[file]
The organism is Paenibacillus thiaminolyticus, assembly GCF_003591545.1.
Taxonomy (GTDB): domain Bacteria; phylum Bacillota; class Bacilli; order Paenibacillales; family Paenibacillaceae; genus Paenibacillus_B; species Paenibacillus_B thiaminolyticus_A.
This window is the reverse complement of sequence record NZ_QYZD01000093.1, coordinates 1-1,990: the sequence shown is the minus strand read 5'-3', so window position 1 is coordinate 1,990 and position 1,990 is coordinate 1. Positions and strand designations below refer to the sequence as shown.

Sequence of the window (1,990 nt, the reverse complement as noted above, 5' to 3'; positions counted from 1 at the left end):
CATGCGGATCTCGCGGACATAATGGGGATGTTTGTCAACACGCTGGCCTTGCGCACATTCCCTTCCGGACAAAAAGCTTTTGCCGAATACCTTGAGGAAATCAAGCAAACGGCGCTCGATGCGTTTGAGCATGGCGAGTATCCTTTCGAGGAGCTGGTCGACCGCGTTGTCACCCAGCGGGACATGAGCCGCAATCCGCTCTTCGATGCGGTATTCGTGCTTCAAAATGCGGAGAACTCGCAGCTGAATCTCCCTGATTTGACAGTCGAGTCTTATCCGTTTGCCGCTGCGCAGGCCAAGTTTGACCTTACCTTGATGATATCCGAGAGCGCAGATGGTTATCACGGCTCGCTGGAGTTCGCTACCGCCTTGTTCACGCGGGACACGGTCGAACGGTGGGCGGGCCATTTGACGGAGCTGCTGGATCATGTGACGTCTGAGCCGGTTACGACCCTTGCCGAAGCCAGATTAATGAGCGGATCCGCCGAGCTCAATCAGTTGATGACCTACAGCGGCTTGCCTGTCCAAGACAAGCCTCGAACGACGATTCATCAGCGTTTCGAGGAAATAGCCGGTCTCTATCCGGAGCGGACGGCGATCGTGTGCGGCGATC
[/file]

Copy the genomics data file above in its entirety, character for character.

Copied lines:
The organism is Paenibacillus thiaminolyticus, assembly GCF_003591545.1.
Taxonomy (GTDB): domain Bacteria; phylum Bacillota; class Bacilli; order Paenibacillales; family Paenibacillaceae; genus Paenibacillus_B; species Paenibacillus_B thiaminolyticus_A.
This window is the reverse complement of sequence record NZ_QYZD01000093.1, coordinates 1-1,990: the sequence shown is the minus strand read 5'-3', so window position 1 is coordinate 1,990 and position 1,990 is coordinate 1. Positions and strand designations below refer to the sequence as shown.

Sequence of the window (1,990 nt, the reverse complement as noted above, 5' to 3'; positions counted from 1 at the left end):
CATGCGGATCTCGCGGACATAATGGGGATGTTTGTCAACACGCTGGCCTTGCGCACATTCCCTTCCGGACAAAAAGCTTTTGCCGAATACCTTGAGGAAATCAAGCAAACGGCGCTCGATGCGTTTGAGCATGGCGAGTATCCTTTCGAGGAGCTGGTCGACCGCGTTGTCACCCAGCGGGACATGAGCCGCAATCCGCTCTTCGATGCGGTATTCGTGCTTCAAAATGCGGAGAACTCGCAGCTGAATCTCCCTGATTTGACAGTCGAGTCTTATCCGTTTGCCGCTGCGCAGGCCAAGTTTGACCTTACCTTGATGATATCCGAGAGCGCAGATGGTTATCACGGCTCGCTGGAGTTCGCTACCGCCTTGTTCACGCGGGACACGGTCGAACGGTGGGCGGGCCATTTGACGGAGCTGCTGGATCATGTGACGTCTGAGCCGGTTACGACCCTTGCCGAAGCCAGATTAATGAGCGGATCCGCCGAGCTCAATCAGTTGATGACCTACAGCGGCTTGCCTGTCCAAGACAAGCCTCGAACGACGATTCATCAGCGTTTCGAGGAAATAGCCGGTCTCTATCCGGAGCGGACGGCGATCGTGTGCGGCGATC